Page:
Edge Expander Set and STP/SATA

Seto, Pak-lung pak-lung.seto at intel.com
Wed Oct 9 07:41:46 PDT 2002

* From the T10 Reflector (t10 at t10.org), posted by:
* "Seto, Pak-lung" <pak-lung.seto at intel.com>
In the Edge Expander Set proposal (02-359r2):

The definition of Edge Expander Set is "A set of edge expander devices that
are bounded by a subtractive routing port from one member of the set."

"Edge expander devices may be grouped into edge expander device sets.  The
edge expander device sets are bounded by the direct routing phys attached to
end devices and the phys supporting subtractive routing that are:
	a) Attached to the phys of a fanout device; or,
	b) Attached to the phys supporting subtractive routing on another
edge expander device set; or;
	c) Attached to an end device."

>From the definition of Edge Expander Set, there are no restriction on the
number of level of edge expanders within a "set of edge expander" can
cascade.  It can be configured like a tree structure with many level as long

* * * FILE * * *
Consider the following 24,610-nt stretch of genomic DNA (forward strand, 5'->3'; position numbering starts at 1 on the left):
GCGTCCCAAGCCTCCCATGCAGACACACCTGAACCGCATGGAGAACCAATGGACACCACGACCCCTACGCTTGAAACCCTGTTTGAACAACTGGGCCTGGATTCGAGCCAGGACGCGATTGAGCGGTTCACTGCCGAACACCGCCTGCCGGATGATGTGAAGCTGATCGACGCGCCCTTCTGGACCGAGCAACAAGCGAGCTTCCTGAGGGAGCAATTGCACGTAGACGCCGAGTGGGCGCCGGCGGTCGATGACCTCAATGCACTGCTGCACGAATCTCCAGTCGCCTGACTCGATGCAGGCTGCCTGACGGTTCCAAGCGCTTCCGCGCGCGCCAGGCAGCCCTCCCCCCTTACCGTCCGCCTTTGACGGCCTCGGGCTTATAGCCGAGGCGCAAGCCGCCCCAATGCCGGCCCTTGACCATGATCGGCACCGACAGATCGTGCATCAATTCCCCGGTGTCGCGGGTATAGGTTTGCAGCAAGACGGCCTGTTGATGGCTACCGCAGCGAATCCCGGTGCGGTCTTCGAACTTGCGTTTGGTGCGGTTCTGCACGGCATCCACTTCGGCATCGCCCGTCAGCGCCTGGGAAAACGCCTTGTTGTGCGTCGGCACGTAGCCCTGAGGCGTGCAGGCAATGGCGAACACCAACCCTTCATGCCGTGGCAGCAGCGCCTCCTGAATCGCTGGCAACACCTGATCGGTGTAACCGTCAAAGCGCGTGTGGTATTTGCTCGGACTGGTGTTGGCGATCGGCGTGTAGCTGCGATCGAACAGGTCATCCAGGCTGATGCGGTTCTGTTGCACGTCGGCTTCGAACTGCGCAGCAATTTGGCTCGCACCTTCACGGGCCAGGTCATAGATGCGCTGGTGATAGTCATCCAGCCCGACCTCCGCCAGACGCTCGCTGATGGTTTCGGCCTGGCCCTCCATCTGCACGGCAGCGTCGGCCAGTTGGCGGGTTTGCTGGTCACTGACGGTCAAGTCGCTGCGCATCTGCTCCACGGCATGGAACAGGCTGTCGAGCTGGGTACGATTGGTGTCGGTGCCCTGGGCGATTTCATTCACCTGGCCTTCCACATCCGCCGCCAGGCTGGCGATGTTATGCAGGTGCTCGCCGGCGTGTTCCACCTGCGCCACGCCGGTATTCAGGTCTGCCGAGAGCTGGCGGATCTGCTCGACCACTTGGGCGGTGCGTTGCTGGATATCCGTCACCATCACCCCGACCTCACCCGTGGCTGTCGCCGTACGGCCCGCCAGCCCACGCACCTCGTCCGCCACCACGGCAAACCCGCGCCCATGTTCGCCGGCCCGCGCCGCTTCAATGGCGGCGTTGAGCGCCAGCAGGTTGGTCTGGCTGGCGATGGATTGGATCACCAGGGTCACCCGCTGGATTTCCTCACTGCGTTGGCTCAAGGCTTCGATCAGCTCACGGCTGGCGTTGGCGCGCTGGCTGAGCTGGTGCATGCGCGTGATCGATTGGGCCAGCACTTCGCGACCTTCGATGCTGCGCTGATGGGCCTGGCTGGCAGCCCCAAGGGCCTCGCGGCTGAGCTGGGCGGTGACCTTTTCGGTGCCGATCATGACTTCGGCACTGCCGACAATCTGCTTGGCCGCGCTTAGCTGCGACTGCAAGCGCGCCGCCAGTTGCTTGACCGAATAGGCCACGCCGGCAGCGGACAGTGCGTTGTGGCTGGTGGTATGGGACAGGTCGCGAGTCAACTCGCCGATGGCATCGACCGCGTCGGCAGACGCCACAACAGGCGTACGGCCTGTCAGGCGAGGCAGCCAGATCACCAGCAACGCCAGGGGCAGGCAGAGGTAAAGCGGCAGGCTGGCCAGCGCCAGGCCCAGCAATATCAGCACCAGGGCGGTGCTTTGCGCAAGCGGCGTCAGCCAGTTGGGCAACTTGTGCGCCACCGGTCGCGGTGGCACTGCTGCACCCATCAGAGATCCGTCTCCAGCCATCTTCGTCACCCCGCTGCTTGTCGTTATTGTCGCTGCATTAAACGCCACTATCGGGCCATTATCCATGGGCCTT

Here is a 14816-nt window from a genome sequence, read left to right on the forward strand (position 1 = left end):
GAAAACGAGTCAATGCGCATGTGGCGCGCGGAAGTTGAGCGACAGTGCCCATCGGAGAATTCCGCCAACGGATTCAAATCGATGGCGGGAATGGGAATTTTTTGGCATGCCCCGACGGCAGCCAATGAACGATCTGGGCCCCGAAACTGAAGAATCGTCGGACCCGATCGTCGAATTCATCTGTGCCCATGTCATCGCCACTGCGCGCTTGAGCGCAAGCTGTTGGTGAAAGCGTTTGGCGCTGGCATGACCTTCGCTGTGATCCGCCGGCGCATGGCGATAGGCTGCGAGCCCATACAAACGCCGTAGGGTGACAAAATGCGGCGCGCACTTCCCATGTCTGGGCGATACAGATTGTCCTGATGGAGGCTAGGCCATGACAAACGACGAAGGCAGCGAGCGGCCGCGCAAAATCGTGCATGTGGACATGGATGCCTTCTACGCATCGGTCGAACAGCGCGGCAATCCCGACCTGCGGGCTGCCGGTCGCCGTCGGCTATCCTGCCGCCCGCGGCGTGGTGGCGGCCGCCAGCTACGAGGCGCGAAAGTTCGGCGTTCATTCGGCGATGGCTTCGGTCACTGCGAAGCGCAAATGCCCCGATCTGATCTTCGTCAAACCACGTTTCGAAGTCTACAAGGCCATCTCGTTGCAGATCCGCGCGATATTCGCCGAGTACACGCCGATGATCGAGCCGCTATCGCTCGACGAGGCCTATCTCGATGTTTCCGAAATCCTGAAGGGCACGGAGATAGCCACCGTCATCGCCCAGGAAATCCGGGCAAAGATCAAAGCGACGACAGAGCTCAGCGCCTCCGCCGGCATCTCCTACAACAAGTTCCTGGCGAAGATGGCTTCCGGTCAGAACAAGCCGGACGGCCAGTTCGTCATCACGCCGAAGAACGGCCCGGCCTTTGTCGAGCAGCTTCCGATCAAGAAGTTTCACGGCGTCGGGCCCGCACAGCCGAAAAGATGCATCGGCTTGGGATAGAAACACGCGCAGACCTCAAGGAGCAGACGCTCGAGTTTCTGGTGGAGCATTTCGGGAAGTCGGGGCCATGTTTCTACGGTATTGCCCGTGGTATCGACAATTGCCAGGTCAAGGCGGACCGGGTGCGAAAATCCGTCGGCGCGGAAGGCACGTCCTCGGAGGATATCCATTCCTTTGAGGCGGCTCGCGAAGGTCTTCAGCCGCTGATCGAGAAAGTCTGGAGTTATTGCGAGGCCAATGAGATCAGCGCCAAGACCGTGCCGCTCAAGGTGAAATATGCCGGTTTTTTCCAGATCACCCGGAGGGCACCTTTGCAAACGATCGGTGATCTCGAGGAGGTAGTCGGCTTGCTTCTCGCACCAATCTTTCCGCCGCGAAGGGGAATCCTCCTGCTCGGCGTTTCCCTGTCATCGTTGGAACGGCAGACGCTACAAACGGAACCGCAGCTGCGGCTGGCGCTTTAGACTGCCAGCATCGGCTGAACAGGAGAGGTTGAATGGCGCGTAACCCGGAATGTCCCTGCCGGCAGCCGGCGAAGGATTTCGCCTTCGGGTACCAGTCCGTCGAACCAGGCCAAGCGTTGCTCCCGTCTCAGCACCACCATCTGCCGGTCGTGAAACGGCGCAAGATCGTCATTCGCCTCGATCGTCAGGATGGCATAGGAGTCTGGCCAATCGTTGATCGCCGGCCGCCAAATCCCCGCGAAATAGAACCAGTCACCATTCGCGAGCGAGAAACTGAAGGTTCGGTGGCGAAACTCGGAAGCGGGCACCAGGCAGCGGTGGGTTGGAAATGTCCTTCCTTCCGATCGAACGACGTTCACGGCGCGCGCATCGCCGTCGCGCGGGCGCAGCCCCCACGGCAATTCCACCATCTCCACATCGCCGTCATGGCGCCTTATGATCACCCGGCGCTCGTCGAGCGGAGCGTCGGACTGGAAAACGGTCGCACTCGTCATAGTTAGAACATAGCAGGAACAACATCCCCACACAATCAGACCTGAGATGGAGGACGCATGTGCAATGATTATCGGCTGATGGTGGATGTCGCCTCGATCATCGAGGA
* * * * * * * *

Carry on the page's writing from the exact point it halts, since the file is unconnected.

as it meets the above definition and with no more than 64 end devices.  Or
it can be constructed with a string of 3 port edge expanders of up to 64
levels (practical/meaningful limit) on each side of the Fanout expander, etc
(.  For SAS, it may be OK (with long latency) but with STP/SATA, it can
cause a lot of problem because in STP, the expander provides SATA emulation
within the expander link.  It requires certain amount of buffering
(depending on the expander latency) to satisfy the HOLD/HOLDA SATA flow
control protocol.  For each additional level of cascading, it will require
additional X amount of buffering.  Architecturally, it is a problem, for
real implementation there may be a practical limit of a few levels.  In the
proposal, all the diagrams only show 2 levels of cascading.

In this Edge Expander Set proposal, since there is no restriction on the
number of expander levels in expander set configuration, it will require a
lot of buffering within the expander to anticipate many levels of expander
cascading, it is very costly.

Either the SAS specification sets the limit the number of level of cascading
or individual implementation will set their own limit.  It will be better
for interoperability reason that the SAS specification set a reasonable
limit number of levels.

Pak Seto
Intel Corporation
Intel Communications Group
Storage Components Division
pak-lung.seto at intel.com

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